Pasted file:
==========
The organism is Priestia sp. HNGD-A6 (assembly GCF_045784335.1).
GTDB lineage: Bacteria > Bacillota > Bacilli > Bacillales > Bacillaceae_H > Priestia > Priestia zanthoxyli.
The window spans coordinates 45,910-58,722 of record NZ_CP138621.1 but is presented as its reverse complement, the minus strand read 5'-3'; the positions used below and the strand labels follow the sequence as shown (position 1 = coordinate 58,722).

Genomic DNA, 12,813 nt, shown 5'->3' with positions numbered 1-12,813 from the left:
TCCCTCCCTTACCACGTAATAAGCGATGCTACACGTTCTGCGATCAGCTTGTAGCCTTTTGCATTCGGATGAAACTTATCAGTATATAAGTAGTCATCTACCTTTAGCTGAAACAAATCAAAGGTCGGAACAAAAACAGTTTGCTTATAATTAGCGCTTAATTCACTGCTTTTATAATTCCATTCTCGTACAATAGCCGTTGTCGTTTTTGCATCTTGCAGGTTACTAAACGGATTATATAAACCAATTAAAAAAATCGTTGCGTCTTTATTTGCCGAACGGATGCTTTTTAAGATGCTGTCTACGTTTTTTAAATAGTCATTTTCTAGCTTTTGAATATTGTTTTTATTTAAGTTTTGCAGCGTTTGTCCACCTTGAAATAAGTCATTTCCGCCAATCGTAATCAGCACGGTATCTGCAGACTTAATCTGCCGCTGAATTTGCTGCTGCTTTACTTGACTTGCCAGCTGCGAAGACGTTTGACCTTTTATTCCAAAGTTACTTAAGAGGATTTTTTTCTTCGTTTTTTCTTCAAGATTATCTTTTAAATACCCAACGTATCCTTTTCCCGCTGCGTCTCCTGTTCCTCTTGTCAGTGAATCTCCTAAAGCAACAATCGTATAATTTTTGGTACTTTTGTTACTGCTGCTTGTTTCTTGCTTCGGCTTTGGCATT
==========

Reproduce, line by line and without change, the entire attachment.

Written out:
The organism is Priestia sp. HNGD-A6 (assembly GCF_045784335.1).
GTDB lineage: Bacteria > Bacillota > Bacilli > Bacillales > Bacillaceae_H > Priestia > Priestia zanthoxyli.
The window spans coordinates 45,910-58,722 of record NZ_CP138621.1 but is presented as its reverse complement, the minus strand read 5'-3'; the positions used below and the strand labels follow the sequence as shown (position 1 = coordinate 58,722).

Genomic DNA, 12,813 nt, shown 5'->3' with positions numbered 1-12,813 from the left:
TCCCTCCCTTACCACGTAATAAGCGATGCTACACGTTCTGCGATCAGCTTGTAGCCTTTTGCATTCGGATGAAACTTATCAGTATATAAGTAGTCATCTACCTTTAGCTGAAACAAATCAAAGGTCGGAACAAAAACAGTTTGCTTATAATTAGCGCTTAATTCACTGCTTTTATAATTCCATTCTCGTACAATAGCCGTTGTCGTTTTTGCATCTTGCAGGTTACTAAACGGATTATATAAACCAATTAAAAAAATCGTTGCGTCTTTATTTGCCGAACGGATGCTTTTTAAGATGCTGTCTACGTTTTTTAAATAGTCATTTTCTAGCTTTTGAATATTGTTTTTATTTAAGTTTTGCAGCGTTTGTCCACCTTGAAATAAGTCATTTCCGCCAATCGTAATCAGCACGGTATCTGCAGACTTAATCTGCCGCTGAATTTGCTGCTGCTTTACTTGACTTGCCAGCTGCGAAGACGTTTGACCTTTTATTCCAAAGTTACTTAAGAGGATTTTTTTCTTCGTTTTTTCTTCAAGATTATCTTTTAAATACCCAACGTATCCTTTTCCCGCTGCGTCTCCTGTTCCTCTTGTCAGTGAATCTCCTAAAGCAACAATCGTATAATTTTTGGTACTTTTGTTACTGCTGCTTGTTTCTTGCTTCGGCTTTGGCATT